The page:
Bending Losses in Optical Fibers

  • Ann Kahlow Hobbs
  • William L. Kath
  • Gregory A. Kriegsmann
Part of the NATO ASI Series book series (NSSB, volume 284)


A typical single- or few-mode optical fiber is a thin glass cylinder with an outer diameter of roughly 103 μ. Most of the fiber makes up what is called the cladding, but at its center is an an inner core with a diameter of roughly 10μ containing glass with optical parameters slightly different from that in the cladding [1]. This is shown schematically in Figure 1. The inner core traps light because its index of refraction is larger than that in the surrounding cladding.


Inner Core Refractive Index Profile Energy Loss Rate Regular Expansion Linearly Polarize Mode 
These keywords were added by machine and not by the authors. This process is experimental and the keywords may be updated as the learning algorithm improves.


Unable to display preview. Download preview PDF.

Unable to display preview. Download preview PDF.


  1. [1]
    A. W. Snyder and J. D. Love, Optical Waveguide Theory, Chapman and Hall, London, 1983.Google Scholar
  2. [2]
    D. Marcuse, Light Transmission Optics, 2nd ed., Van Nostrand Reinhold, New York, 1982.Google Scholar
  3. [3]
    M. V. Berry, Attenuation and focusing of electromagnetic surface waves around gentle bends, J. Phys. A: Math. Gen., 8 (1975), pp. 1952–1971.ADSCrossRefGoogle Scholar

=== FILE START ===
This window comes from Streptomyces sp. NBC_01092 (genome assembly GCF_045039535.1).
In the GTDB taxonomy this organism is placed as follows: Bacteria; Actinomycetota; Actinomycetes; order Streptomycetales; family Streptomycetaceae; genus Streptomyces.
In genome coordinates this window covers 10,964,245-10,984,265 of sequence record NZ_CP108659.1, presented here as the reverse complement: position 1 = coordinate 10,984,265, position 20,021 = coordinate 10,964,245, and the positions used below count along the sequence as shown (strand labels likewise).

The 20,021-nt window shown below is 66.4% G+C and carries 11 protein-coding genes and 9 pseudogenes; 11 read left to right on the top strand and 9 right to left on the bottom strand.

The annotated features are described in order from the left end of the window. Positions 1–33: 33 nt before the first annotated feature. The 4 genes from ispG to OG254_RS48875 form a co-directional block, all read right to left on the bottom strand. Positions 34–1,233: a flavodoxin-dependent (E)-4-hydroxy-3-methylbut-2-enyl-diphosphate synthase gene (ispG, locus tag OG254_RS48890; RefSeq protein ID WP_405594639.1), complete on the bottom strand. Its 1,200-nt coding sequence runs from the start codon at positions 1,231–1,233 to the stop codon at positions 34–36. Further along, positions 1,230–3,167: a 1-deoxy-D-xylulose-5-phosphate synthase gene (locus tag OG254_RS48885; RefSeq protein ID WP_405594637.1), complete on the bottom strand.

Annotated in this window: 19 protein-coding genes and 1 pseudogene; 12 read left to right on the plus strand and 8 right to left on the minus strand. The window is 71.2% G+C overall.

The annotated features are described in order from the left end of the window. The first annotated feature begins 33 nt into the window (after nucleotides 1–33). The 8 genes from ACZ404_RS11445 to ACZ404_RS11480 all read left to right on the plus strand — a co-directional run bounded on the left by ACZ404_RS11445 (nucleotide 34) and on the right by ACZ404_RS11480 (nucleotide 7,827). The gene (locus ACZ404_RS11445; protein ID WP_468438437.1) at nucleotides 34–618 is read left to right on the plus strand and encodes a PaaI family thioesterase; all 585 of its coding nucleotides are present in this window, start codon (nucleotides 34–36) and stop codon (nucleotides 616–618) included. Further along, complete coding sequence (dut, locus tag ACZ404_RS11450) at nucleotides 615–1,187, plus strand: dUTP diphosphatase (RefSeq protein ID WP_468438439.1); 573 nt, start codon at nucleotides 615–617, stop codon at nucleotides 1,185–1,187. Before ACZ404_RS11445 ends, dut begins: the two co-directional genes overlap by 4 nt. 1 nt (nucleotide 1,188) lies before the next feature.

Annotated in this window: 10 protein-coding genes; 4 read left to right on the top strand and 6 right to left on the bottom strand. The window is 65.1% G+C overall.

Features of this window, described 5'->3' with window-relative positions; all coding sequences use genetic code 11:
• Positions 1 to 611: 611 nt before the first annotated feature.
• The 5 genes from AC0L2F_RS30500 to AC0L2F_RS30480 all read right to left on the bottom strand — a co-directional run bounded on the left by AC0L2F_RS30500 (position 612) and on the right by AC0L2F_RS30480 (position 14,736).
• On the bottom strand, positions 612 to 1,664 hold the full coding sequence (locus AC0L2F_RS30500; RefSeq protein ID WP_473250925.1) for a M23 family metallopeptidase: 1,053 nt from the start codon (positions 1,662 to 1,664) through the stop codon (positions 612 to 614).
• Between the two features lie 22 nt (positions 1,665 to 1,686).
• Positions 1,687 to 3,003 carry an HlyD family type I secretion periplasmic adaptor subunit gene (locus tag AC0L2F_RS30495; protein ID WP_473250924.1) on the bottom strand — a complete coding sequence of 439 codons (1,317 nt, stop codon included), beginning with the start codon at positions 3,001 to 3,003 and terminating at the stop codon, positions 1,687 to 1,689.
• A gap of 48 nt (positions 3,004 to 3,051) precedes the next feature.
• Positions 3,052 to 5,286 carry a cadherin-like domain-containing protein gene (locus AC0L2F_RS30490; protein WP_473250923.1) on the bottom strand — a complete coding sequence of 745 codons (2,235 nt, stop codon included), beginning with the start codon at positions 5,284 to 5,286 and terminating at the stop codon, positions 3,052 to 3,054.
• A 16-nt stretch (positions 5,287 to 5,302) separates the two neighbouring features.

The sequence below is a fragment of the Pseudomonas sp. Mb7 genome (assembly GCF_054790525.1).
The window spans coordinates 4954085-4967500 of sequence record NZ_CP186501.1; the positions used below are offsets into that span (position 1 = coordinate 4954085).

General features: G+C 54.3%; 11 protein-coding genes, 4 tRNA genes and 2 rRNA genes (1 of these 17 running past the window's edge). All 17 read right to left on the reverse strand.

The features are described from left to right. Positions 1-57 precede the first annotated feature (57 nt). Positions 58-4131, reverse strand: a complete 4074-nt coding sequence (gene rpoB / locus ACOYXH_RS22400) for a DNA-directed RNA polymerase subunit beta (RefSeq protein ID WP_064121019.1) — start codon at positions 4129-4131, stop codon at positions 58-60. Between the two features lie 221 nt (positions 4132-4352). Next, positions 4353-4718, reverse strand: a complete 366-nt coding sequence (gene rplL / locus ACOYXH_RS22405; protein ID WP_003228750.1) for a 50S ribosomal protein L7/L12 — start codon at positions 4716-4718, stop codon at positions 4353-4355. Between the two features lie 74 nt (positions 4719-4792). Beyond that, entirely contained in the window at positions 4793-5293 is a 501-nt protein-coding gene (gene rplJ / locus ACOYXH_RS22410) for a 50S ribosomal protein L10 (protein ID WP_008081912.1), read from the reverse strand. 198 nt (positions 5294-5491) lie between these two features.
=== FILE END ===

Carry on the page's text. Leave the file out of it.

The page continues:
4. [4]
    D. S. Jones, Acoustic tunnelling, Proc. Roy. Soc. Edinburgh, 81A (1978), pp. 1–21.ADSCrossRefGoogle Scholar
  5. [5]
    D. C. Chang and E. F. Kuester, Radiation and propagation of a surface-wave mode on a curved open waveguide of arbitrary cross section, Radio Sci., 11 (1976) pp. 449–457.ADSCrossRefGoogle Scholar
  6. [6]
    D. Marcuse, Radiation loss of a helically deformed optical fiber, J. Opt. Soc. Am. 66 (1976), pp. 1025–1031.ADSCrossRefGoogle Scholar
  7. [7]
    L. D. Landau and E. M. Lifshitz, Theory of Elasticity, Pergamon Press, Oxford, 1959.Google Scholar
  8. [8]
    W. L. Kath and G. A. Kriegsmann, Optical tunnelling: radiation losses in bent fibre-optic waveguides, IMA J. Appl. Math., 41 (1988), pp. 85–103.MathSciNetCrossRefGoogle Scholar
  9. [9]
    A. K. Hobbs and W. L. Kath, Losses for full vector mode solutions of arbitrarily bent optical fibres, IMA J. Appl. Math., 44 (1990), pp. 197–219.MathSciNetMATHCrossRefGoogle Scholar
  10. [10]
    B. Simon, Large orders and summability of eigenvalue perturbation theory: a mathematical overview, Int. J. Quant. Chem., 21 (1982), pp. 3–25.CrossRefGoogle Scholar
  11. [11]
    C. M. Bender and T. T. Wu, Anharmonic oscillator. II. A study of perturbation theory in larger order, Phys. Rev. D 7 (1973) pp. 1620–1636.MathSciNetADSCrossRefGoogle Scholar
  12. [12]
    R. B. Paris and A. D. Wood, A model equation for optical tunnelling, IMA J. Appl. Math. 43 (1989) pp. 273–284.MathSciNetMATHCrossRefGoogle Scholar

Copyright information

© Plenum Press, New York 1991

Authors and Affiliations

  • Ann Kahlow Hobbs
    • 1
  • William L. Kath
    • 1
  • Gregory A. Kriegsmann
    • 1
  1. 1.Engineering Sciences and Applied Mathematics, McCormick School of Engineering and Applied ScienceNorthwestern UniversityEvanstonUSA

Personalised recommendations